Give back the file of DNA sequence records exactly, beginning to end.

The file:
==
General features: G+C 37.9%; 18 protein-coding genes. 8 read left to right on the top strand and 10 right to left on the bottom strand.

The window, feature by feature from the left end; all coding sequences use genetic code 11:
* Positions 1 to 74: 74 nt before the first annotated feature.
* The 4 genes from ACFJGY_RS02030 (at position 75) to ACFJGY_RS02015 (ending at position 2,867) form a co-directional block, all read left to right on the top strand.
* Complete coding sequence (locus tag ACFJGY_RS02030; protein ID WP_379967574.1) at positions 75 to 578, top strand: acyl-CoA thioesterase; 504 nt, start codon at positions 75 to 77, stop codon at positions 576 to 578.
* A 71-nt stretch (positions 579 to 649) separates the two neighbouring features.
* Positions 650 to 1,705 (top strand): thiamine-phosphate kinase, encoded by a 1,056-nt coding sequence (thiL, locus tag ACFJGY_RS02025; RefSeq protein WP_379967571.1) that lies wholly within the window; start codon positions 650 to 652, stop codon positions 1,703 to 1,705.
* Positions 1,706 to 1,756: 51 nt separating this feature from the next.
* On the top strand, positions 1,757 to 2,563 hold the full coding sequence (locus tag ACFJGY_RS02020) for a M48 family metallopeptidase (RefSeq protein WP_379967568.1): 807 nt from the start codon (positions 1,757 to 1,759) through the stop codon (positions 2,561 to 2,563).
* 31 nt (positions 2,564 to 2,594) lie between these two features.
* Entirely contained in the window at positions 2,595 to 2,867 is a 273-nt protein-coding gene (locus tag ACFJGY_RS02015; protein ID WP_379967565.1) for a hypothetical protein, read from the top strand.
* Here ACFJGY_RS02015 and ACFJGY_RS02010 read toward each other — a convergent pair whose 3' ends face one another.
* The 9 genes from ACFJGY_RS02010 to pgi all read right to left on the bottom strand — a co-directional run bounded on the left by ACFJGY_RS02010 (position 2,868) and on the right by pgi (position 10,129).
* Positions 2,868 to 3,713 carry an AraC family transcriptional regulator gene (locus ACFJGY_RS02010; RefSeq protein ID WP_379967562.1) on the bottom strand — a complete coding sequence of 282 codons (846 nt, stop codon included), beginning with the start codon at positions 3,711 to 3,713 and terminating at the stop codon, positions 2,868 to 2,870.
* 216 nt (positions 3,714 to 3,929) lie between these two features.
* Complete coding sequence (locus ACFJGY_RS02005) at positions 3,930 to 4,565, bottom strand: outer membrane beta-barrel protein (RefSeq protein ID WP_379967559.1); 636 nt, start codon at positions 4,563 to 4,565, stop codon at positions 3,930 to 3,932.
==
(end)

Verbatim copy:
General features: G+C 37.9%; 18 protein-coding genes. 8 read left to right on the top strand and 10 right to left on the bottom strand.

The window, feature by feature from the left end; all coding sequences use genetic code 11:
* Positions 1 to 74: 74 nt before the first annotated feature.
* The 4 genes from ACFJGY_RS02030 (at position 75) to ACFJGY_RS02015 (ending at position 2,867) form a co-directional block, all read left to right on the top strand.
* Complete coding sequence (locus tag ACFJGY_RS02030; protein ID WP_379967574.1) at positions 75 to 578, top strand: acyl-CoA thioesterase; 504 nt, start codon at positions 75 to 77, stop codon at positions 576 to 578.
* A 71-nt stretch (positions 579 to 649) separates the two neighbouring features.
* Positions 650 to 1,705 (top strand): thiamine-phosphate kinase, encoded by a 1,056-nt coding sequence (thiL, locus tag ACFJGY_RS02025; RefSeq protein WP_379967571.1) that lies wholly within the window; start codon positions 650 to 652, stop codon positions 1,703 to 1,705.
* Positions 1,706 to 1,756: 51 nt separating this feature from the next.
* On the top strand, positions 1,757 to 2,563 hold the full coding sequence (locus tag ACFJGY_RS02020) for a M48 family metallopeptidase (RefSeq protein WP_379967568.1): 807 nt from the start codon (positions 1,757 to 1,759) through the stop codon (positions 2,561 to 2,563).
* 31 nt (positions 2,564 to 2,594) lie between these two features.
* Entirely contained in the window at positions 2,595 to 2,867 is a 273-nt protein-coding gene (locus tag ACFJGY_RS02015; protein ID WP_379967565.1) for a hypothetical protein, read from the top strand.
* Here ACFJGY_RS02015 and ACFJGY_RS02010 read toward each other — a convergent pair whose 3' ends face one another.
* The 9 genes from ACFJGY_RS02010 to pgi all read right to left on the bottom strand — a co-directional run bounded on the left by ACFJGY_RS02010 (position 2,868) and on the right by pgi (position 10,129).
* Positions 2,868 to 3,713 carry an AraC family transcriptional regulator gene (locus ACFJGY_RS02010; RefSeq protein ID WP_379967562.1) on the bottom strand — a complete coding sequence of 282 codons (846 nt, stop codon included), beginning with the start codon at positions 3,711 to 3,713 and terminating at the stop codon, positions 2,868 to 2,870.
* 216 nt (positions 3,714 to 3,929) lie between these two features.
* Complete coding sequence (locus ACFJGY_RS02005) at positions 3,930 to 4,565, bottom strand: outer membrane beta-barrel protein (RefSeq protein ID WP_379967559.1); 636 nt, start codon at positions 4,563 to 4,565, stop codon at positions 3,930 to 3,932.